Winning it was to take the united efforts of Britain, the Soviet Union, and the United States, a partnership in which Churchill, while always the most fertile in expedients, rapidly became the least considerable of the leaders. This was most apparent in his relations with the United States, to which Lukacs devotes some of his most interesting pages. In 1942 Roosevelt wrote to Churchill, “It is fun to be in the same decade with you,” but at the same time he was always a bit jealous of the British leader and of his rhetorical abilities, and as time passed he seemed to wish to demonstrate that he could manage Stalin better than Churchill could. It was his desire to persuade the Soviet leader to join the war against Japan and ultimately to become a member of the United Nations, but his characteristic habit of procrastination prevented him from investing much energy on these issues. Churchill, who always understood Stalin better than the American leader, was intent on securing a modus vivendi with the Soviets that would secure Poland and the states of southeast Europe from direct and brutal domination, but was unable to inspire any American interest.

Even on purely strategical issues the differences between Churchill and the Americans were profound. In the last stage of the war, as the Allied armies were racing eastward, Churchill saw the possibility and advisability of entering Prague and Berlin before the Soviets did. This came to nothing when he learned that, without informing or consulting him beforehand, the Allied commander in chief, Dwight D. Eisenhower, had written directly to Stalin and informed him that the cities in question would not be objectives for the western armies.

This episode repeated itself in different circumstances in 1953, after Stalin was dead and Eisenhower had become president of the United States. Churchill felt it important to determine whether the new Malenkov government in Moscow was interested in consulting on steps to alleviate the conditions that had led to the divided Europe that he himself had described in his speech at Fulton, Missouri, in 1946. He found it impossible to persuade the new president to go along. Perhaps under the influence of his secretary of state, John Foster Dulles, Eisenhower appeared to have acquired a contempt for Churchill, who he privately suggested was becoming “senile.” In the end, to the President’s annoyance, Churchill made his démarche in Moscow alone, without, however, attaining conspicuous results.

Churchill was a prolific writer, astonishingly so given the rigors of his public career. He wrote and published five books (one of them a novel) within three years, before he was twenty-six, and his later works included a two-volume life of his father, Randolph Churchill, that focused on his parliamentary career, a four-volume study of his ancestor the Earl of Marlborough, and multivolumed histories of the First and Second World Wars. Influenced by Gibbon and Macaulay but not emulating them, he could write with a vivacity that inspired his readers to debate seriously over which was his best book, the leading contenders perhaps being My Early Life: A Roving Commission (1930) and The Gathering Storm (1948), the first volume of his history of the Second World War. Yet the fact that he was often contentious in his judgments, as in what Lukacs calls his “vindictive campaign” against Macaulay in his Marlborough volumes and his “unbalanced and unfair” description of Stanley Baldwin in The Gathering Storm, must diminish his stature as a historical writer.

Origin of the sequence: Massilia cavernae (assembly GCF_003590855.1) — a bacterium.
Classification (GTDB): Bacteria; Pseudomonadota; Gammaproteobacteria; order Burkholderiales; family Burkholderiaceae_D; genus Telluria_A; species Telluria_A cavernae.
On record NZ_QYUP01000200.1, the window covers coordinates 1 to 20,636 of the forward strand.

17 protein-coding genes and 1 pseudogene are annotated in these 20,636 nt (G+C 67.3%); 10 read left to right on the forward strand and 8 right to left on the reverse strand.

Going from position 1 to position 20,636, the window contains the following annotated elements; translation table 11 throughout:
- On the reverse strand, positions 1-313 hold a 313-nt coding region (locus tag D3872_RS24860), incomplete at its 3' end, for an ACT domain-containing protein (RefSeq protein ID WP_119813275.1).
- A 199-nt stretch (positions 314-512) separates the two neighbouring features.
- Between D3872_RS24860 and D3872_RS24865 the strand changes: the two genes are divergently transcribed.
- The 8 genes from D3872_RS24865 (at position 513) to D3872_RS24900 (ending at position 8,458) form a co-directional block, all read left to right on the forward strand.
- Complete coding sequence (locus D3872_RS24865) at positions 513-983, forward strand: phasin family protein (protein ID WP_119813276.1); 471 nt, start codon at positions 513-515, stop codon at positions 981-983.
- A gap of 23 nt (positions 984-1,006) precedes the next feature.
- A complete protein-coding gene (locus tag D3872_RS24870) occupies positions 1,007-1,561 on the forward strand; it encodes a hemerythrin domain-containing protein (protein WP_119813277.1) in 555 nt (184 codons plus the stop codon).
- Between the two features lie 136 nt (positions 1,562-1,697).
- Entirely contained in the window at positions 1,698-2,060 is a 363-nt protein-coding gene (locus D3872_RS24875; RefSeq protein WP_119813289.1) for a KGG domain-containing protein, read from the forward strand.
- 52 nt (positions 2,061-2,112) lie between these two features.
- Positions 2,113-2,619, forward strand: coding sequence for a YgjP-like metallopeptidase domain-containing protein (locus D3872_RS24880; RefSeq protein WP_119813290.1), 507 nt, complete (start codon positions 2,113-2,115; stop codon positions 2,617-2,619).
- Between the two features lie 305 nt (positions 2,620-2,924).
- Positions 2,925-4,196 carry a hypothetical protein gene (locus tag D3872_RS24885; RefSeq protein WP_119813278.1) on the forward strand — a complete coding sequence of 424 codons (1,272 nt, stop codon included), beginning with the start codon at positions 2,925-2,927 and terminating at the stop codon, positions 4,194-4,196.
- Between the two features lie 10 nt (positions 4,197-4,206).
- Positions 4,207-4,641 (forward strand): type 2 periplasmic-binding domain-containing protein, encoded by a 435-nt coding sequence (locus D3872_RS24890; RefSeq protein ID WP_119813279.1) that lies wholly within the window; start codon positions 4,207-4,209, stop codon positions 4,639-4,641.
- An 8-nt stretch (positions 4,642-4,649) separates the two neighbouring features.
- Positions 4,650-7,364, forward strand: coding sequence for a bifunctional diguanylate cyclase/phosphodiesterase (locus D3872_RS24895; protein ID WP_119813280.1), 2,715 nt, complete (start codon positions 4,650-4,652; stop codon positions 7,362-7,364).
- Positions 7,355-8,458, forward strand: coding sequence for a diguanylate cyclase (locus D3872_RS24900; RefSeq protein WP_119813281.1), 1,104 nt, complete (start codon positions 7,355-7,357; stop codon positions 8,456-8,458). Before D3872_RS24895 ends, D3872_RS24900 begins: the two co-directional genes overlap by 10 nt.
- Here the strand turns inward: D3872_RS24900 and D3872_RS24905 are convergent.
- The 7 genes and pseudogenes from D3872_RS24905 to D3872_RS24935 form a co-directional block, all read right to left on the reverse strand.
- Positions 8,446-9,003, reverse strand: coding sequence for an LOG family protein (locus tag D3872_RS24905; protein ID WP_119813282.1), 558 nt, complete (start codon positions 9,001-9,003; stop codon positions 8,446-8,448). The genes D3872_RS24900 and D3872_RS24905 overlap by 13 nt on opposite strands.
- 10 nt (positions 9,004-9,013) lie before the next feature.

Yet in the strictest sense of the word Churchill was never a historian, although history was the theme of all his works. Clio, as Maurice Ashley has written, is a demanding mistress who requires a lot of service. Churchill, he wrote, “had neither the time or the inclination to absorb himself in it completely or to revise his work in detail in the light of later knowledge. He preferred to make history rather than write it.” This is fair enough. No one who remembers his services to democracy between 1940 and 1945 will see any reason to complain.

In a brilliant analysis of Winston Churchill’s language in his new book on post-Churchillian Britain, David Cannadine reminds us that “for much of his career, Churchill’s oratory was far more important and interesting to himself than it was to the…British people in general, and that he was often rude and vituperative, bullying and overbearing, apocalyptic and irresponsible.” It was the threat of Adolf Hitler that inspired his better side and led to the great speeches that Cannadine calls “the Periclean peaks of 1940.” Between May and December 1940, Cannadine writes, “Churchill talked his way to immortality, and as these magnificently defiant words were soon accompanied by equally defiant deeds, they acquired an iconic status and historic significance they have retained to this day.”


It was after 1945 that things began to go wrong, and when they did he was inclined to see this as the fault of his successors. In an attack upon the Labour Party in 1951, he blamed it for “the greatest fall in the rank and stature of Britain in the world [that] has occurred since the loss of the American colonies two hundred years ago.” Yet the woes of which he complained—the loss of the Indian empire, the depreciation of the currency, the pronounced decline of the economy—were too complicated in origin to be blamed on individuals and parties. As Cannadine points out, Churchill—like Joseph Chamberlain before him and Margaret Thatcher after him—was a statesman in an age of decline. He could defy the conditions of his age but not change them. From 1930 onward, Cannadine writes, Churchill had devoted himself single-mindedly and wholeheartedly to the maintenance of the enduring greatness of Britain and her empire. When he died in 1965 those causes had become lost causes, and his magnificent state funeral was also a requiem for Britain as a great power.

This Issue

May 15, 2003